[FOM] The Minimal Model of ZF

joeshipman@aol.com joeshipman at aol.com
Tue Jan 1 00:49:43 EST 2008

The following paragraph is adapted from Cohen's book "Set Theory and 
the Continuum Hypothesis".

If ZF has a standard model (that is, a model which, when viewed 
externally, has no infinite descending membership chains), then there 
is a minimal such model M. M is countable, and satisfies V=L (and M 
does NOT satisfy "ZF has a standard model", though it satisfies all 
true statements of arithmetic including Con(ZF)). M is the intersection 
of all standard models, and for every element x in M there is a formula 
A(y) in the language of set theory such that x is the unique element of 
M satisfying A. Thus in M every element can be "named".

M (which was first studied by J.C. Shepherdson in 1951) can also be 
defined by a transfinite recursion in the same way L is, except that 
the operations are simpler: start with the empty set and omega  and 
close transfinitely under pairing, sumset, internal powerset (for X the 
current partial universe and x in X, the set of y in X which are 
subsets of x), and taking ranges of functions. If there is a standard 
model, this construction stops adding new sets after a certain 
countable stage; otherwise, it goes on forever and simply gives L. 
Thus, we can treat M as a class and avoid the assumption that a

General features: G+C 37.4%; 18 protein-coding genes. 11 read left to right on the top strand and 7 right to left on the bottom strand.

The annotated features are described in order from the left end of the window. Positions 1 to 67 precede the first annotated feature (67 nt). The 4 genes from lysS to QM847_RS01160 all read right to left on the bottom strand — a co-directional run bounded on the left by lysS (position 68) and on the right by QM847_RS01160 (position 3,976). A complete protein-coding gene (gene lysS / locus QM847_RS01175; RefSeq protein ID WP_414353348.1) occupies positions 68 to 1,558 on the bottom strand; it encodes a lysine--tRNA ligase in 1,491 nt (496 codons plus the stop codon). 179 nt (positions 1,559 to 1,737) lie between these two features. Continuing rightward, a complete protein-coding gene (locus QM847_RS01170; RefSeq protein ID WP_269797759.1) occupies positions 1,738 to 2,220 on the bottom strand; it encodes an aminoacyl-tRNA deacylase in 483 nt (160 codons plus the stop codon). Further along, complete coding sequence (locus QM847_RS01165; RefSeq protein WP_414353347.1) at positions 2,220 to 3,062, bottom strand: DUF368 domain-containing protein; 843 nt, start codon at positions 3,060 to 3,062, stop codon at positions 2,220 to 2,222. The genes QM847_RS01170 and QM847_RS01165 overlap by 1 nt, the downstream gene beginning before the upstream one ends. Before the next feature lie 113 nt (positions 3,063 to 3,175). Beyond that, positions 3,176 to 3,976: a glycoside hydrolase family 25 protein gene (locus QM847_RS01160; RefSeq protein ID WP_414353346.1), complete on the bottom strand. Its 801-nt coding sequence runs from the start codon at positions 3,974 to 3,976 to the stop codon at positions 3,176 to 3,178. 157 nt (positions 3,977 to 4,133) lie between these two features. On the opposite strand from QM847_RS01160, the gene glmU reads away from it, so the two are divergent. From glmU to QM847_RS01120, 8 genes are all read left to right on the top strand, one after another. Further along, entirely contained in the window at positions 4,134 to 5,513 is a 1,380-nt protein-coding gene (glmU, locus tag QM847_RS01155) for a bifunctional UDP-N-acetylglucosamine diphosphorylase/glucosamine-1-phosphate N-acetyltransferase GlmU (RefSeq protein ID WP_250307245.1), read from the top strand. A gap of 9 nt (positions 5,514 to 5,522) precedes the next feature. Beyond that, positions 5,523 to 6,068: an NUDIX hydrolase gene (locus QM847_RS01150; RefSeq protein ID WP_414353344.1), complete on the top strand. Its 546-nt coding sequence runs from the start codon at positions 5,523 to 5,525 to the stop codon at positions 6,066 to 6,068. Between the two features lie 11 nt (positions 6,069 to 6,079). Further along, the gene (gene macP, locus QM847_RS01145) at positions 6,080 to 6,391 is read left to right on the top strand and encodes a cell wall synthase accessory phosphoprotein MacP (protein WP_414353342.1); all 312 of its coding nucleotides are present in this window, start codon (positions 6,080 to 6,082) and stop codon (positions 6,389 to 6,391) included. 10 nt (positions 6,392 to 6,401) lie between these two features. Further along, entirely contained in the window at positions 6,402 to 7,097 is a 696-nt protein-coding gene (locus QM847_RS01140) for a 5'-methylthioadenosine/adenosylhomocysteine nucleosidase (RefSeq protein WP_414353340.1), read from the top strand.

standard model exists.

The usual proof of the consistency of V=L, GCH, and AC can be carried 
out in this setting. But what I am interested in is what happens if we 
strengthen V=L to a new axiom "V=M" (this is equivalent to the 
conjunction of V=L and "there is no standard model").  V=M means that 
not only is there no SET that can serve as a standard model, the only 
CLASS that can do so is V; in other words, the only sets that exist are 
the ones that MUST exist. Once you start building V, there will never 
be any place you can stop with a model of ZF until you have got 

This is as parsimonious as a set theory can be. But there is a 
confusing issue. When there IS a standard model, so that M is a set, 
every element of M has a name. If there is no standard model, M is a 
proper class, so there are way too many things in M to correspond to 
countably many formulas. I'd like to ask what is the first set in M 
which does not have a name, but this runs into the usual paradoxes. On 
the other hand, if M is a set, then internally M satisfies V=M, and 
there IS a first set in M which, externally, we can name, but which M 
does not "know" has a name.

What else can be said about this set? And can anyone clarify the 
situation philosophically? It seems to be a more vicious form of 
Skolem's paradox.

-- JS
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